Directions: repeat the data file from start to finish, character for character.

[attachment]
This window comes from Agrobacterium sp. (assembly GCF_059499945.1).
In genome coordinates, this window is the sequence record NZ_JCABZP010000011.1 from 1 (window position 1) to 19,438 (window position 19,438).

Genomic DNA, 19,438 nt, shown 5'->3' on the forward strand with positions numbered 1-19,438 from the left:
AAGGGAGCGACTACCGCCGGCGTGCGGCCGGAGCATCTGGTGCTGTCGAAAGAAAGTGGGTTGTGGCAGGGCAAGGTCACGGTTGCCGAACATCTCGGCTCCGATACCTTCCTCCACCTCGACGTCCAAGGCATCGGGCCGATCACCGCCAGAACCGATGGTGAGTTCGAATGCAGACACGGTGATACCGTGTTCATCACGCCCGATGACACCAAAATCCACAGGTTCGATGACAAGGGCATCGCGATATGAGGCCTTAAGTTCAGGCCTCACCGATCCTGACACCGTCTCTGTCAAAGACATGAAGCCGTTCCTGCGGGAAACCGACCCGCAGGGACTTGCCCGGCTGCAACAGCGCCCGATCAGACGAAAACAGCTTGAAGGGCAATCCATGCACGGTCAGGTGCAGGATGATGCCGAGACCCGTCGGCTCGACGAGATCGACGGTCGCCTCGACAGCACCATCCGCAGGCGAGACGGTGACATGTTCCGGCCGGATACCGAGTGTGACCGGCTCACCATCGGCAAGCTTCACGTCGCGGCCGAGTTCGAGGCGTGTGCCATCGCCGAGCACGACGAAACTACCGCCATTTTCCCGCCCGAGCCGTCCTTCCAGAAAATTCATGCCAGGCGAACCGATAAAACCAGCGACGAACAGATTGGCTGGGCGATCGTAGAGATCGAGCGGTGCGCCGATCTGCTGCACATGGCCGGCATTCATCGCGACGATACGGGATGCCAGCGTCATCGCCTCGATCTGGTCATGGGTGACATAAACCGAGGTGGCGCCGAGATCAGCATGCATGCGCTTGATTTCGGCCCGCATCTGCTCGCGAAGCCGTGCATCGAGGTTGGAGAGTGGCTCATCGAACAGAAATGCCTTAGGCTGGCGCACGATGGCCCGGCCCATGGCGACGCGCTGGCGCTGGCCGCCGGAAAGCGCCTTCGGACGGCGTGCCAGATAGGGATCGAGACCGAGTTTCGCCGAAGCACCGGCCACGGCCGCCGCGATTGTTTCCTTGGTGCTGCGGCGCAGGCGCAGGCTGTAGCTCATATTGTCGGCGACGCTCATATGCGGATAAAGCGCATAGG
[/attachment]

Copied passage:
This window comes from Agrobacterium sp. (assembly GCF_059499945.1).
In genome coordinates, this window is the sequence record NZ_JCABZP010000011.1 from 1 (window position 1) to 19,438 (window position 19,438).

Genomic DNA, 19,438 nt, shown 5'->3' on the forward strand with positions numbered 1-19,438 from the left:
AAGGGAGCGACTACCGCCGGCGTGCGGCCGGAGCATCTGGTGCTGTCGAAAGAAAGTGGGTTGTGGCAGGGCAAGGTCACGGTTGCCGAACATCTCGGCTCCGATACCTTCCTCCACCTCGACGTCCAAGGCATCGGGCCGATCACCGCCAGAACCGATGGTGAGTTCGAATGCAGACACGGTGATACCGTGTTCATCACGCCCGATGACACCAAAATCCACAGGTTCGATGACAAGGGCATCGCGATATGAGGCCTTAAGTTCAGGCCTCACCGATCCTGACACCGTCTCTGTCAAAGACATGAAGCCGTTCCTGCGGGAAACCGACCCGCAGGGACTTGCCCGGCTGCAACAGCGCCCGATCAGACGAAAACAGCTTGAAGGGCAATCCATGCACGGTCAGGTGCAGGATGATGCCGAGACCCGTCGGCTCGACGAGATCGACGGTCGCCTCGACAGCACCATCCGCAGGCGAGACGGTGACATGTTCCGGCCGGATACCGAGTGTGACCGGCTCACCATCGGCAAGCTTCACGTCGCGGCCGAGTTCGAGGCGTGTGCCATCGCCGAGCACGACGAAACTACCGCCATTTTCCCGCCCGAGCCGTCCTTCCAGAAAATTCATGCCAGGCGAACCGATAAAACCAGCGACGAACAGATTGGCTGGGCGATCGTAGAGATCGAGCGGTGCGCCGATCTGCTGCACATGGCCGGCATTCATCGCGACGATACGGGATGCCAGCGTCATCGCCTCGATCTGGTCATGGGTGACATAAACCGAGGTGGCGCCGAGATCAGCATGCATGCGCTTGATTTCGGCCCGCATCTGCTCGCGAAGCCGTGCATCGAGGTTGGAGAGTGGCTCATCGAACAGAAATGCCTTAGGCTGGCGCACGATGGCCCGGCCCATGGCGACGCGCTGGCGCTGGCCGCCGGAAAGCGCCTTCGGACGGCGTGCCAGATAGGGATCGAGACCGAGTTTCGCCGAAGCACCGGCCACGGCCGCCGCGATTGTTTCCTTGGTGCTGCGGCGCAGGCGCAGGCTGTAGCTCATATTGTCGGCGACGCTCATATGCGGATAAAGCGCATAGG